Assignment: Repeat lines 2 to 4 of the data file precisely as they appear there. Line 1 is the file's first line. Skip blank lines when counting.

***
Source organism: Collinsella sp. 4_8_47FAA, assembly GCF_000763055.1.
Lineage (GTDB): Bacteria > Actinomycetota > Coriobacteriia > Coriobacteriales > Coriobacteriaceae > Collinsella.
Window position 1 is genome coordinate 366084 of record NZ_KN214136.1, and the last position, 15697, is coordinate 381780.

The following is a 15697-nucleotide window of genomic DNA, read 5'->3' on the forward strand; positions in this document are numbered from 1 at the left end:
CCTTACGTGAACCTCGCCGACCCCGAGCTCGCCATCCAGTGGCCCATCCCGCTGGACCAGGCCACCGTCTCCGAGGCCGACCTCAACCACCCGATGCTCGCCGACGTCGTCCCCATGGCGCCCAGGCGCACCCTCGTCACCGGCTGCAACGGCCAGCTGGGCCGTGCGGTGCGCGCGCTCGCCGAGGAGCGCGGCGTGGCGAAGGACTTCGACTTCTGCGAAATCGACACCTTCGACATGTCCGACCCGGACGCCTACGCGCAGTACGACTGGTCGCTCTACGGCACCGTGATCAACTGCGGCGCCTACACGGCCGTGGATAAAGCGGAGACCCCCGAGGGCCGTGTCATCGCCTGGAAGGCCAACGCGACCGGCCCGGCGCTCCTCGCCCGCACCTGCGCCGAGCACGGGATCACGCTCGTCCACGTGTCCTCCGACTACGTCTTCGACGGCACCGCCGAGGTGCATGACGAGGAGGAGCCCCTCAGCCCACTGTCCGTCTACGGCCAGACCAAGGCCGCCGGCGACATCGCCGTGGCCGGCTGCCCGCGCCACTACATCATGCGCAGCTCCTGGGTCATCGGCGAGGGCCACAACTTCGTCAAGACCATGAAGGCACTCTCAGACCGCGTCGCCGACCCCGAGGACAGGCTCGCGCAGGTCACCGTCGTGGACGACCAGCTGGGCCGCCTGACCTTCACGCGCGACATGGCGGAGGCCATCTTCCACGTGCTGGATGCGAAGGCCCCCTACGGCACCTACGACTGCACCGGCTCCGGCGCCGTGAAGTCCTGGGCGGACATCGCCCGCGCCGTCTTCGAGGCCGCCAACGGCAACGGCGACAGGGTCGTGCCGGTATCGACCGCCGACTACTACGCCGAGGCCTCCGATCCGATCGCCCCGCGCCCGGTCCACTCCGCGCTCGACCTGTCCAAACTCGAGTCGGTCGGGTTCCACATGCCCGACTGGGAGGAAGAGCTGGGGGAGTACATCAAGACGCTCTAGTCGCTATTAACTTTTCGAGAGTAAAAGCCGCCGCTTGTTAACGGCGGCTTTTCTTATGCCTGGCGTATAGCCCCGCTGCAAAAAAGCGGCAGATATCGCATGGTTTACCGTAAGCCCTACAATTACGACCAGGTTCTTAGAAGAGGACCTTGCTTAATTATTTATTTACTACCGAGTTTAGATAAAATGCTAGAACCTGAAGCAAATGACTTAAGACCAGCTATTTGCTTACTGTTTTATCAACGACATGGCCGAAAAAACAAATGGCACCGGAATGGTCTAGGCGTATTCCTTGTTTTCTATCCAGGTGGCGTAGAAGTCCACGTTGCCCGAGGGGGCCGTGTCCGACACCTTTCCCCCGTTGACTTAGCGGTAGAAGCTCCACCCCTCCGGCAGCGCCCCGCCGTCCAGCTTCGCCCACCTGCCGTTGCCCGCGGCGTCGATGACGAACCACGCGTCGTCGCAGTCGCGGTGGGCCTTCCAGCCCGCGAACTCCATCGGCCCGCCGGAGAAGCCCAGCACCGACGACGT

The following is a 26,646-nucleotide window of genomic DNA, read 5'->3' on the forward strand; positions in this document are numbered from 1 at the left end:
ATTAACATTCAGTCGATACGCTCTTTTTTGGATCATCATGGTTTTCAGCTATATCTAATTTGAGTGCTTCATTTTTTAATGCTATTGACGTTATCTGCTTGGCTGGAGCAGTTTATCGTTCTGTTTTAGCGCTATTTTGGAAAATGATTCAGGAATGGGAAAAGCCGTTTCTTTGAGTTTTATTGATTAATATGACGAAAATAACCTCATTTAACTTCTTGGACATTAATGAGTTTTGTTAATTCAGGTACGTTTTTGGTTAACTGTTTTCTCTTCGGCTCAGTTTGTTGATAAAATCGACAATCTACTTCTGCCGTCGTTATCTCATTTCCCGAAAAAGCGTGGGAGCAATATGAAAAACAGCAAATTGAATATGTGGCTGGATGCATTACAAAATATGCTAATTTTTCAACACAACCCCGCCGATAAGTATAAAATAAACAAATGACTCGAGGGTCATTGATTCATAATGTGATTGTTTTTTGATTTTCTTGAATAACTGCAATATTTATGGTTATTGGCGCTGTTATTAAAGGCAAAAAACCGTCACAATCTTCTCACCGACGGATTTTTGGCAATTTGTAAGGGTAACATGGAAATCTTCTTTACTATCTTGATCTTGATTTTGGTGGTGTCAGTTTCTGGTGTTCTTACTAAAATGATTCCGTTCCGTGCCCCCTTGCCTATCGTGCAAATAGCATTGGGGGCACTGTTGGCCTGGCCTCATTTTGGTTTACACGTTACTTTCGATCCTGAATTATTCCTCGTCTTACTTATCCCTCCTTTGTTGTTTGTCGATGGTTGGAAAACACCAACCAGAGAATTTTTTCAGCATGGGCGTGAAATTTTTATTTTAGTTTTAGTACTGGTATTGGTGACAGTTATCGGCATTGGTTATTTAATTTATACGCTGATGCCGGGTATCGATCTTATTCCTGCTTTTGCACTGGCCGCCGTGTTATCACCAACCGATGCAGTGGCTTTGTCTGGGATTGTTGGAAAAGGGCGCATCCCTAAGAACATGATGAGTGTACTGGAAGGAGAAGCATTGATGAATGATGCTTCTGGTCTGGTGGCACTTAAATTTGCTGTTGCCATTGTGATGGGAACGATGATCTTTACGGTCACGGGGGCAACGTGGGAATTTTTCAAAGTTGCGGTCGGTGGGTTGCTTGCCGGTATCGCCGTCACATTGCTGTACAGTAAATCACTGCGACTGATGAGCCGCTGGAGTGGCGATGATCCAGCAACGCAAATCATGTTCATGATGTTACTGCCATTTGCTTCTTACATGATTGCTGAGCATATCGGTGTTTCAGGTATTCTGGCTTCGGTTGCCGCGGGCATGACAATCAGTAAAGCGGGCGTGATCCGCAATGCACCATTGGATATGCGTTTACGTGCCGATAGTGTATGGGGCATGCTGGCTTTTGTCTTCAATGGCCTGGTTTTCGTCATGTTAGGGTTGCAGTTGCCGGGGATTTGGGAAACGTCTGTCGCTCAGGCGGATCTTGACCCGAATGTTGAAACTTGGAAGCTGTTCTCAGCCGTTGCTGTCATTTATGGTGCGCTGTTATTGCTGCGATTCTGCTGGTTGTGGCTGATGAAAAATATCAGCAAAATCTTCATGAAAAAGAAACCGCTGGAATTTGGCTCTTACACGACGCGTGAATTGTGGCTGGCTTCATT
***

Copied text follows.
Lineage (GTDB): Bacteria > Actinomycetota > Coriobacteriia > Coriobacteriales > Coriobacteriaceae > Collinsella.
Window position 1 is genome coordinate 366084 of record NZ_KN214136.1, and the last position, 15697, is coordinate 381780.

The following is a 15697-nucleotide window of genomic DNA, read 5'->3' on the forward strand; positions in this document are numbered from 1 at the left end: